THE Philippine delegation facing the UN Periodic Review in Geneva will “demolish” the negative perception attributed to President Rodrigo Duterte’s bloody drug war, a Palace official said Monday.
Chief Presidential Legal Counsel Salvador Panelo said the government delegation in Geneva could debunk the allegations of extrajudicial killings in the Duterte administration’s war on drugs.
He expressed optimism that the UN human rights body would accept “with open arms” the Philippines’ explanation of the real situation in the war on drugs.
“Certainly, I have no doubt about that, Panelo told reporters.
“Demolish. Demolish whatever black propaganda the other critics have sown against the President because the facts and figures speak for themselves. The evidence speak for itself.”
In other developments:
• If evidence shows that a police officer is involved in an extrajudicial killing, a case will be filed against him, Senator Alan Peter Cayetano on Monday told the Filipino community in Geneva.
Cayetano made this reassurance to Filipinos to stress that there was no “police immunity” as the reports claimed and that the government was doing its part to make sure that erring cops were punished.
He is in Geneva to lead a 16-member Philippine delegation tasked to attend the Universal Periodic Review on human rights where the states present their human rights records to the United Nations Human Rights Council.
• Detained Senator Leila De Lima on Monday slammed the Philippine delegation’s presentation on the Philippines’ anti-drug policy at the United Nations Human Rights Council, describing it as “misplaced bravado.”
“This early, said delegation is fooling itself that the international delegates to the periodic review are as stupid as the rest of the Malacañang cheering squad in their belief that they can pull off a magic trick and hide the Duterte regime’s record of [extrajudicial killings] and human rights abuses from the rest of the world,” De Lima said.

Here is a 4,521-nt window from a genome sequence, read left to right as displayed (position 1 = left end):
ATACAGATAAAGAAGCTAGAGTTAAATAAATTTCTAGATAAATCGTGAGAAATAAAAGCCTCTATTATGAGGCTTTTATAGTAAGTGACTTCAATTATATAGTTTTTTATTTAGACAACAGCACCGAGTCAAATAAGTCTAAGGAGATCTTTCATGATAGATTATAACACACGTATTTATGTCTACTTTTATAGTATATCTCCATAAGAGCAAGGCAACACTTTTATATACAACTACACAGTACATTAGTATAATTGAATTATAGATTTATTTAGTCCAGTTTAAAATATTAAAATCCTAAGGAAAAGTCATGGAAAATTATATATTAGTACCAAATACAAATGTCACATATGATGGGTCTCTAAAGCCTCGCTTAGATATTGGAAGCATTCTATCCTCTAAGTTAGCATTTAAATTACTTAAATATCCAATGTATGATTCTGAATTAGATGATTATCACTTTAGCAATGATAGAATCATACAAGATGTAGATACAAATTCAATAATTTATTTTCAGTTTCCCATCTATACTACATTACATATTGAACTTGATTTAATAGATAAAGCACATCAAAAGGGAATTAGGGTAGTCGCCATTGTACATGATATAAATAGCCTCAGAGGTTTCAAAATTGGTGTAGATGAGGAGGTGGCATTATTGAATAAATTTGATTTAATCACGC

De Lima said that, this time, Cayetano’s audience was not a cyberspace inhabited by paid trolls and a bureaucracy made up of Duterte’s sycophants, but independent-minded envoys who were perfectly aware of the human rights situation in the Philippines.
Panelo accused the newspapers of reporting the wrong information on the President’s drug war.
“The report coming from newspapers are not really that accurate,” he said.
“After all, the newspapers also have been provided with the wrong info, so newspapers will have to report what information they receive.”
The human rights situation in the country was questioned during the third cycle of the Universal Periodic Review of the UN Human Rights Council in Geneva on Monday.
Panelo also accused the Commission on Human Rights of nitpicking on the Duterte administration when it chose to be “selective” and instead focused on the allegations of extrajudicial killings under the Duterte regime.
He claimed that the CHR never bothered to investigate the policemen who were also killed within their line of duty.
He scored the constitutional body for not doing its job well.
“Parang they are not doing their function well, namimili sila ng i-imbestigahan nila. Dapat lahat iimbestigahan nila kung [may] violation ng human rights,” he said. With PNA